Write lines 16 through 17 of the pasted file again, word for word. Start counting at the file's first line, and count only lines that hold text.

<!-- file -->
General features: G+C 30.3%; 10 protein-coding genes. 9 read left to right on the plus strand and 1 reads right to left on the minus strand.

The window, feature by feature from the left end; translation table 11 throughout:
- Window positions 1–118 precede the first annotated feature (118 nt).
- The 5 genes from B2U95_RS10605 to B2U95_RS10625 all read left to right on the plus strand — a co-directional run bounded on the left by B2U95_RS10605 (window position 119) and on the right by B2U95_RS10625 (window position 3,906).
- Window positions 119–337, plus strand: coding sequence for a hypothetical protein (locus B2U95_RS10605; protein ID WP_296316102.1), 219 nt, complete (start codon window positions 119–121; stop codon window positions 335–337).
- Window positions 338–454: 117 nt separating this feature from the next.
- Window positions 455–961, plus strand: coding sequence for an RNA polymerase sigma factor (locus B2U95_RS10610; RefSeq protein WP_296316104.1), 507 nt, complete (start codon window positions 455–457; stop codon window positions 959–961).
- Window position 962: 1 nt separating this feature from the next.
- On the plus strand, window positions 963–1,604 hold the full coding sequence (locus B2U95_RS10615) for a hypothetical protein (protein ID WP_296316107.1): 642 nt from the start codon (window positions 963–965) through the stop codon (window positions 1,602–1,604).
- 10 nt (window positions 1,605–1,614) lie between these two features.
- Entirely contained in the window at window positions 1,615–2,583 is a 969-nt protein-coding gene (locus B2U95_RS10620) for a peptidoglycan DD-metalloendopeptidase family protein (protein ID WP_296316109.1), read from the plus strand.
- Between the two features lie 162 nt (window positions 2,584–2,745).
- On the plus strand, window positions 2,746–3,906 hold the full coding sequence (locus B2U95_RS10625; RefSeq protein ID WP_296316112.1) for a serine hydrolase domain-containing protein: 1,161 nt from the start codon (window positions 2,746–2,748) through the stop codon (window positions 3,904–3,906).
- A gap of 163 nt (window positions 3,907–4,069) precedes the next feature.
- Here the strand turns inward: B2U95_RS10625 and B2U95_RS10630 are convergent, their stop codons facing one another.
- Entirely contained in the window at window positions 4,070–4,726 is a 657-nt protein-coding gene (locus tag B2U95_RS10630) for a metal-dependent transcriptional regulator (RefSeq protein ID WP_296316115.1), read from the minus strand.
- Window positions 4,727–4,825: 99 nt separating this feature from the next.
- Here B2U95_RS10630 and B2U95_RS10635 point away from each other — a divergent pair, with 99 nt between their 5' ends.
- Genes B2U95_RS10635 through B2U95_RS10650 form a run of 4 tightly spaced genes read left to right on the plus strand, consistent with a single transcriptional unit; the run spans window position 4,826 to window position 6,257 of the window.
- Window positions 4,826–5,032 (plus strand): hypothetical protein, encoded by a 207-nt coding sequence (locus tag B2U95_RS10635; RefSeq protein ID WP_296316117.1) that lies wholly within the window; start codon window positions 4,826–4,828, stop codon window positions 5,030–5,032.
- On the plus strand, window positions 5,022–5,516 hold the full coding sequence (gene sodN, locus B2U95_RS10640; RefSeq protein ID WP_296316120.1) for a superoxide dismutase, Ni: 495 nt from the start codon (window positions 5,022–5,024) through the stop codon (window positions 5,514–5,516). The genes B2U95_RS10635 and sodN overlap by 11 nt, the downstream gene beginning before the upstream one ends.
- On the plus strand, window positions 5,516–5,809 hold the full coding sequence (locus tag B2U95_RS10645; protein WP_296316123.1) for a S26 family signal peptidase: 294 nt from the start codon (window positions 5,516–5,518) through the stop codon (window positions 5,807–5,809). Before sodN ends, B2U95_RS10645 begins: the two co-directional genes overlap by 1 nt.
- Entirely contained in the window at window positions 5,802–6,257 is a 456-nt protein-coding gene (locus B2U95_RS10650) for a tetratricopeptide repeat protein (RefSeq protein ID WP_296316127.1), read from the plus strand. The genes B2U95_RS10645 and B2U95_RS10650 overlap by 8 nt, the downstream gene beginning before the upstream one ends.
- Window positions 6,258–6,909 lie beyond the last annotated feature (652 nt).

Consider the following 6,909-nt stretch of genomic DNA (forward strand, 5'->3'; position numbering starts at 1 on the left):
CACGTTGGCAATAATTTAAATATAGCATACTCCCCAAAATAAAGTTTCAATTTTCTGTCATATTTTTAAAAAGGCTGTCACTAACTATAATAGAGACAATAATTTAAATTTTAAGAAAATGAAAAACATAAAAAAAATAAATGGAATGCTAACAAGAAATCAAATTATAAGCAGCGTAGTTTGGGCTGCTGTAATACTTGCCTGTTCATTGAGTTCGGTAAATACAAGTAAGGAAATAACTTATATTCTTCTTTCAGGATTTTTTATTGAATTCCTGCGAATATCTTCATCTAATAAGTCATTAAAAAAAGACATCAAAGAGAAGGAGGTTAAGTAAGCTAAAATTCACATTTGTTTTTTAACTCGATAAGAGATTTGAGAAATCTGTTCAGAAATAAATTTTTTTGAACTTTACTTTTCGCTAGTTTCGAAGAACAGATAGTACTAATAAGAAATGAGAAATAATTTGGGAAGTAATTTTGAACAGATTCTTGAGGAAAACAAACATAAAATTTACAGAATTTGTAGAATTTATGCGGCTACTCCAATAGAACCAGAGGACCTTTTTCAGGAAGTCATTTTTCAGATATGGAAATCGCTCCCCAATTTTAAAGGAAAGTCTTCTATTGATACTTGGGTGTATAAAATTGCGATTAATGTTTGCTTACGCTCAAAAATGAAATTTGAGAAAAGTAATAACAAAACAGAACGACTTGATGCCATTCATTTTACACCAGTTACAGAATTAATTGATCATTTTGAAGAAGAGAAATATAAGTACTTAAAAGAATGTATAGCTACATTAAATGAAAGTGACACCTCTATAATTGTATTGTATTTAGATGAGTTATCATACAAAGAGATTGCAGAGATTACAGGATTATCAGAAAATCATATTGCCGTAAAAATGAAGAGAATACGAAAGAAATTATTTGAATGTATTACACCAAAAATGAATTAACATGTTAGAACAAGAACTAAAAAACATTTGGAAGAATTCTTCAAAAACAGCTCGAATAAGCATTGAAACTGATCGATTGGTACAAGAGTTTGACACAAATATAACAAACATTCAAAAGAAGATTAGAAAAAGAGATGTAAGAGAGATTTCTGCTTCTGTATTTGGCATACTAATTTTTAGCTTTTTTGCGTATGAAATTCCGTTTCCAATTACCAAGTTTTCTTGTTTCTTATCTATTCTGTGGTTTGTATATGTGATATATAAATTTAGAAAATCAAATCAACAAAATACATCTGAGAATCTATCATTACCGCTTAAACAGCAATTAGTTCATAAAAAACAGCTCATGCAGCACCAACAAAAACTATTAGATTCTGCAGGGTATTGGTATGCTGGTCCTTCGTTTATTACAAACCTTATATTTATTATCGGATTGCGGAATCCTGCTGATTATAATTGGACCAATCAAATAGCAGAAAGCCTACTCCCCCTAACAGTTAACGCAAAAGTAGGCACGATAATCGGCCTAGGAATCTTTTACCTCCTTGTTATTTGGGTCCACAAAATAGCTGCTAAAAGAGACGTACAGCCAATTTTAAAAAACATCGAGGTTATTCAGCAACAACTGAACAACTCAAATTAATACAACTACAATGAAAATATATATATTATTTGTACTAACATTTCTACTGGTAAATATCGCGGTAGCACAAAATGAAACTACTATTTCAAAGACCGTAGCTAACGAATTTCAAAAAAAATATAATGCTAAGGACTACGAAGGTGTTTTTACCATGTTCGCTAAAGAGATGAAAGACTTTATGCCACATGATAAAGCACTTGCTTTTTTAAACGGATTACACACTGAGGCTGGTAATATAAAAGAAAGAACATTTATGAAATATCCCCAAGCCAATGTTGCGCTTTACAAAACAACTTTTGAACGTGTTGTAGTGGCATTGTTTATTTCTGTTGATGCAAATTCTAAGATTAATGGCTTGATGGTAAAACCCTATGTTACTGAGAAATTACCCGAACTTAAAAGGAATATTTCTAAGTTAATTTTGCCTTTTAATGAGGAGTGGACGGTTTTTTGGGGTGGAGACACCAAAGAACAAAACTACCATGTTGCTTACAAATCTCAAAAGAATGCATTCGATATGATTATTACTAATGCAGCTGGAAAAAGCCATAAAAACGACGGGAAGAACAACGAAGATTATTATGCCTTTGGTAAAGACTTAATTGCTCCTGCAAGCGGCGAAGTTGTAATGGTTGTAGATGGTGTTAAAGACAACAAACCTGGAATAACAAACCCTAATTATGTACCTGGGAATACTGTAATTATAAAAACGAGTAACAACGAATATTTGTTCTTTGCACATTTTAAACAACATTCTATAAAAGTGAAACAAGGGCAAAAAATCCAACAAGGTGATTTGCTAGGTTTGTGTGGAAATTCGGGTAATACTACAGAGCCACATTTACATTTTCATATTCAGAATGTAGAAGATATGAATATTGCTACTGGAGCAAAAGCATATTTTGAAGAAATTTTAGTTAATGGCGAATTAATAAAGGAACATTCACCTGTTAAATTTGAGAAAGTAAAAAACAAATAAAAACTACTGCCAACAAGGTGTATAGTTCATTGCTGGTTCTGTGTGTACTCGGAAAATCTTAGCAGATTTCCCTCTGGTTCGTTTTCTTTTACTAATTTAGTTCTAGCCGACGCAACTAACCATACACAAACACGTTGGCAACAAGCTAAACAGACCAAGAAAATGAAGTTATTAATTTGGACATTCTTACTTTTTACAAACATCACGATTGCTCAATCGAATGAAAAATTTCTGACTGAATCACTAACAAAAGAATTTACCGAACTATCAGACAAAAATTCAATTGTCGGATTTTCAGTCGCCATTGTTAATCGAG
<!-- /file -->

- Entirely contained in the window at window positions 4,070–4,726 is a 657-nt protein-coding gene (locus tag B2U95_RS10630) for a metal-dependent transcriptional regulator (RefSeq protein ID WP_296316115.1), read from the minus strand.
- Window positions 4,727–4,825: 99 nt separating this feature from the next.